Nick is a published author with pieces in the The Peace Chronicle, and he was the recipient of the College’s Anne and Alexander Faber Grant for Literary Study. A natural academic, Nick has spent considerable time reaching out and building relationships with scholars of Arabic Literature across the country. In the fall Nick will enter a Ph.D. program in Arabic literature at the University of Pennsylvania.

Ziming Yuan Ziming Yuan '24 

Ziming Yuan is a double major in computer science and mathematics.
Her research lies at the intersection of individual privacy and ethics and is complementary to her ongoing work on the social ramifications of the lack of privacy and the emergence of deepfake imagery. She received an honorable mention from the Computing Research Association’s Undergraduate Research Awards, a nationwide competition with students from mostly R-1 institutions participating.

As an undergraduate researcher, Ziming has worked on three independent research projects that span theory, systems, and applications in computer science. She has papers in submission and published in highly-ranked CS publication venues. She has also worked as a research assistant and Ninja, who has inspired other students to conduct research.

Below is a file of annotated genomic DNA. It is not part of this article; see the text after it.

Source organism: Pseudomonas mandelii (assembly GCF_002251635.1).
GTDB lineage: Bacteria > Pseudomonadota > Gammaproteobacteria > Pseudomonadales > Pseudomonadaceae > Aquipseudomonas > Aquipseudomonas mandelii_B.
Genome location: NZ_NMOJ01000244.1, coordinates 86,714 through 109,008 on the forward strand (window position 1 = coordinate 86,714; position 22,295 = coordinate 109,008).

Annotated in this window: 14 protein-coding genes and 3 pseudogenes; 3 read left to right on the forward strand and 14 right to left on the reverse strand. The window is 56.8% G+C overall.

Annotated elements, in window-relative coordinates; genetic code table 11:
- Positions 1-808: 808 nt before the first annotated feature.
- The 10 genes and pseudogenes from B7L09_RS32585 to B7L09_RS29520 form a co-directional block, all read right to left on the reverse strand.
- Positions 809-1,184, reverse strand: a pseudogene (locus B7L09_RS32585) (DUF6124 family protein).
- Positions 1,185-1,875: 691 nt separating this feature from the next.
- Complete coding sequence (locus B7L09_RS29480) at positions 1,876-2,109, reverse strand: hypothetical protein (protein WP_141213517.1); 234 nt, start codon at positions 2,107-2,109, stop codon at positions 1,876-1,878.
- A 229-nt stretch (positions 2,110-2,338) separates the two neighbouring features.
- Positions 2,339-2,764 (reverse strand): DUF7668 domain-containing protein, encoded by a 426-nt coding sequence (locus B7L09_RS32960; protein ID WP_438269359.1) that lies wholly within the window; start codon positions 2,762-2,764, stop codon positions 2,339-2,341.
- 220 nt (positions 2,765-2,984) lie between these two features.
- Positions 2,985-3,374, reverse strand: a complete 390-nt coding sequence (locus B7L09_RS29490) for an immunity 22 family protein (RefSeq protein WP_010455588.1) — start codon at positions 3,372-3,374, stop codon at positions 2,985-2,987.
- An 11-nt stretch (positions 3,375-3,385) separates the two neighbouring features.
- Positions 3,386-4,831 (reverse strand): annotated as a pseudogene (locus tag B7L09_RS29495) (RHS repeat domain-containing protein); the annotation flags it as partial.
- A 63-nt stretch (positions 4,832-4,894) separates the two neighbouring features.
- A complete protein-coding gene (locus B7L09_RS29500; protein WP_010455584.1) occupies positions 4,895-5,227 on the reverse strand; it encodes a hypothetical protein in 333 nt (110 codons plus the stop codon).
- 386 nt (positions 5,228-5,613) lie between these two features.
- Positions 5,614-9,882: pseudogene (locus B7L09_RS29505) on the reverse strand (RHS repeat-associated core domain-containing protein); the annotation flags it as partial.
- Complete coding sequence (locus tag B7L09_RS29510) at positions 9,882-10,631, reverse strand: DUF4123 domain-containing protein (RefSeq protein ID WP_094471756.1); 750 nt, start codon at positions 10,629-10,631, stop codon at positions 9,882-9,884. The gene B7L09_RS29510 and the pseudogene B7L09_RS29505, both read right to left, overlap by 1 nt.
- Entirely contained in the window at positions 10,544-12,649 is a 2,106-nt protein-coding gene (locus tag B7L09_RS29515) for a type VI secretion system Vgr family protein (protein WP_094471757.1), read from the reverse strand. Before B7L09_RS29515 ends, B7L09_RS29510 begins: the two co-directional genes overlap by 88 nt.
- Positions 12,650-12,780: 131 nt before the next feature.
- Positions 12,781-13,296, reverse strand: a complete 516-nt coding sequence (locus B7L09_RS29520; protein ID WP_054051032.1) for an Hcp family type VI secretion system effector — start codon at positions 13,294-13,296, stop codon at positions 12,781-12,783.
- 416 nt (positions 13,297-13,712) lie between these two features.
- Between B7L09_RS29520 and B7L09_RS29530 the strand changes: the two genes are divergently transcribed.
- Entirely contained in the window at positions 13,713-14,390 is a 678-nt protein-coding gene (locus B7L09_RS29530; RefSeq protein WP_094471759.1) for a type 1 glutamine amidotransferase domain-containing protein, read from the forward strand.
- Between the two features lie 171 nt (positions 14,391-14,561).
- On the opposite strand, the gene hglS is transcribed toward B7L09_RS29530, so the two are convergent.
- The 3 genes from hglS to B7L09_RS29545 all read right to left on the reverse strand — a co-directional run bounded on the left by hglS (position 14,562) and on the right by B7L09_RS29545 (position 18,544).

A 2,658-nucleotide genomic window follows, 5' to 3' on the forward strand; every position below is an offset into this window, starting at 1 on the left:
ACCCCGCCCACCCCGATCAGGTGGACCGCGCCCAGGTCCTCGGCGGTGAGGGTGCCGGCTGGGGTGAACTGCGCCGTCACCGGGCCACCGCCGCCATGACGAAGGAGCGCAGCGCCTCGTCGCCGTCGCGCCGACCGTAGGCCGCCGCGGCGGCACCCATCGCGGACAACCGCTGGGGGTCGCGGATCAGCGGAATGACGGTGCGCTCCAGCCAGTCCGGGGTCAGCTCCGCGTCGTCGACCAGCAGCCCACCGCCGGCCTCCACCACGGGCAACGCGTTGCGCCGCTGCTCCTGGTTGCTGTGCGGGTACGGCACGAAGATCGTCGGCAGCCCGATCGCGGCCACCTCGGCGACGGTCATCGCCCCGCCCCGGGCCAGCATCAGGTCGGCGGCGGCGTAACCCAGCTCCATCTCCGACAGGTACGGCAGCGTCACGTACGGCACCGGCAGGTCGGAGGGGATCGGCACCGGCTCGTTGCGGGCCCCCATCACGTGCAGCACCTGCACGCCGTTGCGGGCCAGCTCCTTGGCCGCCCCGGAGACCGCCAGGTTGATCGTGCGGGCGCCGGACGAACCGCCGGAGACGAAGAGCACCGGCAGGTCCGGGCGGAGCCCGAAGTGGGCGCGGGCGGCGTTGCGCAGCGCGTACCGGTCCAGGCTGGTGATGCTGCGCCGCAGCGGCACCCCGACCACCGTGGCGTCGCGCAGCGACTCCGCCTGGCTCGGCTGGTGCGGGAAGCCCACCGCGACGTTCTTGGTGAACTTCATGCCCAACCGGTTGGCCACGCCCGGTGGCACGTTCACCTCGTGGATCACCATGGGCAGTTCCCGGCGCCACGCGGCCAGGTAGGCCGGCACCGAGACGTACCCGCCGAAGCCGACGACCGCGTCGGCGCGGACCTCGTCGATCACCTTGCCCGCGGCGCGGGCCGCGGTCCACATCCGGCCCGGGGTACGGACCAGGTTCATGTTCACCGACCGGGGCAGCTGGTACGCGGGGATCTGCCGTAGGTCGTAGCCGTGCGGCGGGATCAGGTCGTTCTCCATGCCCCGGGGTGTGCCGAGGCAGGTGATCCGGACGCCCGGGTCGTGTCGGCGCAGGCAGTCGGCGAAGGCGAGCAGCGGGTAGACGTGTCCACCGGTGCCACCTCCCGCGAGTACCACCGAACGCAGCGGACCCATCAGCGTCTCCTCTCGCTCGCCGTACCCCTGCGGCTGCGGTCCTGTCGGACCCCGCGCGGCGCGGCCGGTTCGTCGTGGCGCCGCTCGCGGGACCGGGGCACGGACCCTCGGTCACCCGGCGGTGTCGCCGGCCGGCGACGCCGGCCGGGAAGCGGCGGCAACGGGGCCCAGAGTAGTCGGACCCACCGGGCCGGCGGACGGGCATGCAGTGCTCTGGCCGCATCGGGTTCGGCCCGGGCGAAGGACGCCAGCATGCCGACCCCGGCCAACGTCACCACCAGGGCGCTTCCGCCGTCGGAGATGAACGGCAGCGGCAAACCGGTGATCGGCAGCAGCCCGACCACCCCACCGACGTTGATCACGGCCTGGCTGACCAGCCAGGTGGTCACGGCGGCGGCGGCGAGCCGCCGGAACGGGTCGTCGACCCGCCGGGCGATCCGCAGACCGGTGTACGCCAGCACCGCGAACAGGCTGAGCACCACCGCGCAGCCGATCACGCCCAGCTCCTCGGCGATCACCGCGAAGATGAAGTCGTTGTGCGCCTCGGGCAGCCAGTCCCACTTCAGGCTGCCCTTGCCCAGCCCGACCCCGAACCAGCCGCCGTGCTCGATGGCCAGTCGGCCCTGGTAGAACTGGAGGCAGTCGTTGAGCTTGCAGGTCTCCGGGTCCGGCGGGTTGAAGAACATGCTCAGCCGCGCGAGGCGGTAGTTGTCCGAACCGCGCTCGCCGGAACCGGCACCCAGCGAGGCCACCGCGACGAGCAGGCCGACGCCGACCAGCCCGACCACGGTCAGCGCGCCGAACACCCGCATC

Ziming and her team recently won the Audience Choice Award at SwatTank for their development of “,” a consolidated platform that enables independent developers to amalgamate their apps, offering users centralized file storage and seamless data and app transfer capabilities.
In the fall Ziming will enter a masters program in computer science at Carnegie Mellon University.